More than that I am sad that a national company is not going to provide an alternative to those of us who do no eat gluten - no matter the cause - Dunkin' Donuts you have really set back the cause of providing gluten free alternative rather than taking a leadership role. I am sure if you went the muffin route and other "bread or cake" routes we would be happy to have the alternative when we come in for coffee. I am very disappointed in your "give up" attitude rather than choosing to us an alternative with muffins.

    Your were a leader in my mind - now you are giving up rather than going to Plan B. Gluten free foods can be tasty .

    A sorely disappointed gluten free family!

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    I read of Dunkin' Donuts' gluten-free doughnut with interest, but was highly skeptical and am not surprised to find that it failed. I am a life-long foodie about three years into a celiac diagnosis. My conclusion, after tasting lots of gluten-free baked goods, is that I would rather bake/buy authentically, originally gluten-free baked goods (meringues, macaroons, flourless chocolate cake, etc.) and then cheat once every three months with a real piece of pizza, cake, or brownie, than chase the promise of gluten-free baked goods every day of the week and face constant disappointment. With very VERY few exceptions, I do not believe it is possible to make a fluffy, stretchy, moist, light, and tasty baked good -- pizza crust, muffin, sourdough bread, cake, etc. -- without using wheat. That makes me sad, but sorry folks, it's the truth.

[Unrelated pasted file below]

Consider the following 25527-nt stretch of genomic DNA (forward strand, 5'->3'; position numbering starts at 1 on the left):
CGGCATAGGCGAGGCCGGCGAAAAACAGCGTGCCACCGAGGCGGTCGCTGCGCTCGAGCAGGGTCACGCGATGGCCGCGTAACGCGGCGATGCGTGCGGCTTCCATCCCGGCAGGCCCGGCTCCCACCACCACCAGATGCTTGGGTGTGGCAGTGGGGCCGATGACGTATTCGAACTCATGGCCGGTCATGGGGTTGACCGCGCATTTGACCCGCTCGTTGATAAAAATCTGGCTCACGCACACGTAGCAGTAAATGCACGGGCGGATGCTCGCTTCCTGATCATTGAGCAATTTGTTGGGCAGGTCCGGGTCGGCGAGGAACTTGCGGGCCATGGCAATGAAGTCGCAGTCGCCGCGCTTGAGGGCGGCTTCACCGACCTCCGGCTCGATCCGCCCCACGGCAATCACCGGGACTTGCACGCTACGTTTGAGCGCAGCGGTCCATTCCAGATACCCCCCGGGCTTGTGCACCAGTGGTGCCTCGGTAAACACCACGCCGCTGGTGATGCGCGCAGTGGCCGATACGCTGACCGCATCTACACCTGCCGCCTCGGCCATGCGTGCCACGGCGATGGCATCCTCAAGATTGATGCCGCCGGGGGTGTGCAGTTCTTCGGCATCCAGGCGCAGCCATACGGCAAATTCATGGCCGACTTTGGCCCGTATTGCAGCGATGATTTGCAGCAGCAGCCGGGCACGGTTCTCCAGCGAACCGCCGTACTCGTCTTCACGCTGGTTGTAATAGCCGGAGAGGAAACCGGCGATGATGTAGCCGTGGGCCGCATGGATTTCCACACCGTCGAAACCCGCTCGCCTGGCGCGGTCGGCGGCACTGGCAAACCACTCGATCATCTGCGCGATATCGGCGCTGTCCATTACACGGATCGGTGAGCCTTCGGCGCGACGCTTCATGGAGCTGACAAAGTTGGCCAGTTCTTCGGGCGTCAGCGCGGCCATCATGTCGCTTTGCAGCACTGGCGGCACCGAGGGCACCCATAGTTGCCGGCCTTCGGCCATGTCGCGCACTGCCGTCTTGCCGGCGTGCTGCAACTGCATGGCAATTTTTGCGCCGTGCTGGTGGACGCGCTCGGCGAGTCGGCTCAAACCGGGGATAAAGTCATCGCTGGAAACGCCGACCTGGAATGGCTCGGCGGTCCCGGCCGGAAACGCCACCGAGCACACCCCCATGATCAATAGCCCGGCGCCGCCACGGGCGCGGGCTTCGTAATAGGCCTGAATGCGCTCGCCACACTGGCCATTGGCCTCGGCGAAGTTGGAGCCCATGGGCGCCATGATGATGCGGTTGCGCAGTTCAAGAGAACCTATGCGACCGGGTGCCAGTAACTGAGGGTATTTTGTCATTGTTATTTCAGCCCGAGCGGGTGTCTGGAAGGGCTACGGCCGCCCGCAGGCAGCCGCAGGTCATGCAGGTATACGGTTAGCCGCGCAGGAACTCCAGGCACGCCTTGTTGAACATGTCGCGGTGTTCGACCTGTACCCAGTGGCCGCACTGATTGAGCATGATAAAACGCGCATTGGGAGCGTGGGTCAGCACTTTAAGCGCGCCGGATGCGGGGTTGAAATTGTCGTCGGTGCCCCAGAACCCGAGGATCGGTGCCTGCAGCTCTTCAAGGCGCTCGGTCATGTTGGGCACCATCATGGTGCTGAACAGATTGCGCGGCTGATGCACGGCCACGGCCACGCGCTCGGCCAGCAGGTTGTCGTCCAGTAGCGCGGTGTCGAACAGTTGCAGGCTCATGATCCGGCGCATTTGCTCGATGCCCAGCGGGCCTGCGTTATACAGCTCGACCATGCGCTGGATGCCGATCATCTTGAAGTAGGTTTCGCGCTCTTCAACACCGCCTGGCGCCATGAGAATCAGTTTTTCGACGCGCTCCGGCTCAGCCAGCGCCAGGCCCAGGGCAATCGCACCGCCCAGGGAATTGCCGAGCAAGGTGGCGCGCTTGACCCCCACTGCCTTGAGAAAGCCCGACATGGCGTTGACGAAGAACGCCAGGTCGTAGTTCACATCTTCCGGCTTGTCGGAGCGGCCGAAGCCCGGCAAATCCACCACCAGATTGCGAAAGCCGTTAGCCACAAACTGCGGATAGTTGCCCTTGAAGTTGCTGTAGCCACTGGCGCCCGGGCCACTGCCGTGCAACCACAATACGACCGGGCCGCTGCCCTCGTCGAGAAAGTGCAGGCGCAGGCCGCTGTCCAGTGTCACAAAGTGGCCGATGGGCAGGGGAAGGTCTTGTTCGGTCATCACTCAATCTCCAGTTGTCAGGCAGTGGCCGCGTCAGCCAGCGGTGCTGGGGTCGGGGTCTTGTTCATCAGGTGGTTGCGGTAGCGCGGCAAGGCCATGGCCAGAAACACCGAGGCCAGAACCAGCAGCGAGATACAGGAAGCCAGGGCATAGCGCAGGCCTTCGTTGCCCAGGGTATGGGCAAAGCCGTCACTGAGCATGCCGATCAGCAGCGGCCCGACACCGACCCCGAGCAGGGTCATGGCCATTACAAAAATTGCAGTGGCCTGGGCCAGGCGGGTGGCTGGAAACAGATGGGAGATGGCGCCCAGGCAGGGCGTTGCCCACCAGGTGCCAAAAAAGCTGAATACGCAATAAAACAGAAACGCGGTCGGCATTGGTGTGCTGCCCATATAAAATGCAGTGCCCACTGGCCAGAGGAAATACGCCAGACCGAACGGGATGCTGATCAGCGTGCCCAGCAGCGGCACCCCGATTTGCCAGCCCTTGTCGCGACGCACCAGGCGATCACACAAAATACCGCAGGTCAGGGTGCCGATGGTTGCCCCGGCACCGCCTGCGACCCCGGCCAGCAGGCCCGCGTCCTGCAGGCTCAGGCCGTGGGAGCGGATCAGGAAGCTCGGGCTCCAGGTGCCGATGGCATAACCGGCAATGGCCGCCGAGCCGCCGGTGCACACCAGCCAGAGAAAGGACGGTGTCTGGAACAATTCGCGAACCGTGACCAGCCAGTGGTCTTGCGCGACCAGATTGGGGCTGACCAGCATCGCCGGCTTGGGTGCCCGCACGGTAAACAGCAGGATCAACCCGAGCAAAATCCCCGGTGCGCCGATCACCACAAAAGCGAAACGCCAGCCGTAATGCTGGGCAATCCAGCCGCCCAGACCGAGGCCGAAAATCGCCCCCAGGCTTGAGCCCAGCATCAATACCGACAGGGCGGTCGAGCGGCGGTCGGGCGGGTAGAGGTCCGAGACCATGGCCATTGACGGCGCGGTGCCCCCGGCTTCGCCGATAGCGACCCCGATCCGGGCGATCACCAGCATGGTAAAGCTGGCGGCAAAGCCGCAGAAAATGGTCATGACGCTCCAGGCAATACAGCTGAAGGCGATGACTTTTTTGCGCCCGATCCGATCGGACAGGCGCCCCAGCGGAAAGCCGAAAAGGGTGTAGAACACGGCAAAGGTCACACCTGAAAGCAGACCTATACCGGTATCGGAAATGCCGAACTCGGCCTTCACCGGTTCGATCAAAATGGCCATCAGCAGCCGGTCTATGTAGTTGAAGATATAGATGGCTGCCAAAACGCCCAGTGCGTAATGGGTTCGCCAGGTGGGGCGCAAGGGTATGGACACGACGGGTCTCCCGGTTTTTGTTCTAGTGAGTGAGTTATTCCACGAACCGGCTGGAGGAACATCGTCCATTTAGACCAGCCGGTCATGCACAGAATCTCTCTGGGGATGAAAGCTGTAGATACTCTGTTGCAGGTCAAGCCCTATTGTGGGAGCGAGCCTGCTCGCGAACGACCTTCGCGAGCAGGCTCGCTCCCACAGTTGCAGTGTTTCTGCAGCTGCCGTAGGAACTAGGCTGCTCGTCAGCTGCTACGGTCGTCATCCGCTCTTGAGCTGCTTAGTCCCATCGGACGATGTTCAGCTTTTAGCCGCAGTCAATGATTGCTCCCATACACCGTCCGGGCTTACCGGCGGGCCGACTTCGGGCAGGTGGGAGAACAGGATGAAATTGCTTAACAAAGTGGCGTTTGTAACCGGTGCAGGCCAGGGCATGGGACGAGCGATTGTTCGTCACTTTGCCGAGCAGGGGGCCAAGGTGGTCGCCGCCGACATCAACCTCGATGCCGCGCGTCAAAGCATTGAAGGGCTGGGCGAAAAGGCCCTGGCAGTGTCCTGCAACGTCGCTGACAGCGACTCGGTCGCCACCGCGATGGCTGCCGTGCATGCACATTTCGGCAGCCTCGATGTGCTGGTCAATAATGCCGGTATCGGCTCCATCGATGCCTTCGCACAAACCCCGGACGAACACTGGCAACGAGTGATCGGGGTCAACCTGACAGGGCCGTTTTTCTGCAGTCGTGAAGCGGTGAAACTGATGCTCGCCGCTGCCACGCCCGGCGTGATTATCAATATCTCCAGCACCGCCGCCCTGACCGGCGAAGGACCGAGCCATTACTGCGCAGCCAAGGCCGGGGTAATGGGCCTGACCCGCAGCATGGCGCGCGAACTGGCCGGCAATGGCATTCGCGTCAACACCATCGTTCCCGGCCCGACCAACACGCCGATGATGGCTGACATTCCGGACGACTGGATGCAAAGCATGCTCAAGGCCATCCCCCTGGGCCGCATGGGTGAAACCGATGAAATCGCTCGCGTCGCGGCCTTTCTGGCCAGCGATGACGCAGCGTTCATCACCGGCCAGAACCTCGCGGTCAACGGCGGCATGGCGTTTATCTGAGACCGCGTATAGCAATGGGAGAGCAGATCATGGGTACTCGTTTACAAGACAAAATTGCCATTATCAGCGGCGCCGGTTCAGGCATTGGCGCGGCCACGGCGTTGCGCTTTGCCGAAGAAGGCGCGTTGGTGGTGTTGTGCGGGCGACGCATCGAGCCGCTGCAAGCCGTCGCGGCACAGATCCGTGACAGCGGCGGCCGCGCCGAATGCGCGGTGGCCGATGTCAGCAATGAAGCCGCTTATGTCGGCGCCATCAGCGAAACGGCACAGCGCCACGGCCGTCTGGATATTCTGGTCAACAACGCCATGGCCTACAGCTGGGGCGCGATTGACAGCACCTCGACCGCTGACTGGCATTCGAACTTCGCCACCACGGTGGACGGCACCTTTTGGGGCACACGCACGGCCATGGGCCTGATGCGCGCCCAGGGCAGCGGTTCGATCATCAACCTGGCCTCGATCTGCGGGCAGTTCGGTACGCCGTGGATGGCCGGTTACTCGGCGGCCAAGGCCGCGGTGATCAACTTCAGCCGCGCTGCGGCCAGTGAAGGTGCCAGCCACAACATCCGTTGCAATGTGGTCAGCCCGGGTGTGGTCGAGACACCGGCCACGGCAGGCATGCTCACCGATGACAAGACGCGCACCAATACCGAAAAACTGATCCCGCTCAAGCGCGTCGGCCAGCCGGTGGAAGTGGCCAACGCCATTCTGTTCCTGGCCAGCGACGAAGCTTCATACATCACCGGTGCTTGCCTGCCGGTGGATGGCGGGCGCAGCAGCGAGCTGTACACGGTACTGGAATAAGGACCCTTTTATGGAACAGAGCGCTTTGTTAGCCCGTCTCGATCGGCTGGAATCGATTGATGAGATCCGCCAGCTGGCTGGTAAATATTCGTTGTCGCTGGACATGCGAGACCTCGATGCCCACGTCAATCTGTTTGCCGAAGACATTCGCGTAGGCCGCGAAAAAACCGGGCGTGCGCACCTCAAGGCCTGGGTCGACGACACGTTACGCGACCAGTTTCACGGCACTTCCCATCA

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    Guest jose Suerte

    Posted

    It is a little disappointing. DD regular baked good were never anything to go out of ones way for. You can better baked goods (gluten-free and with G) at most grocery stores now.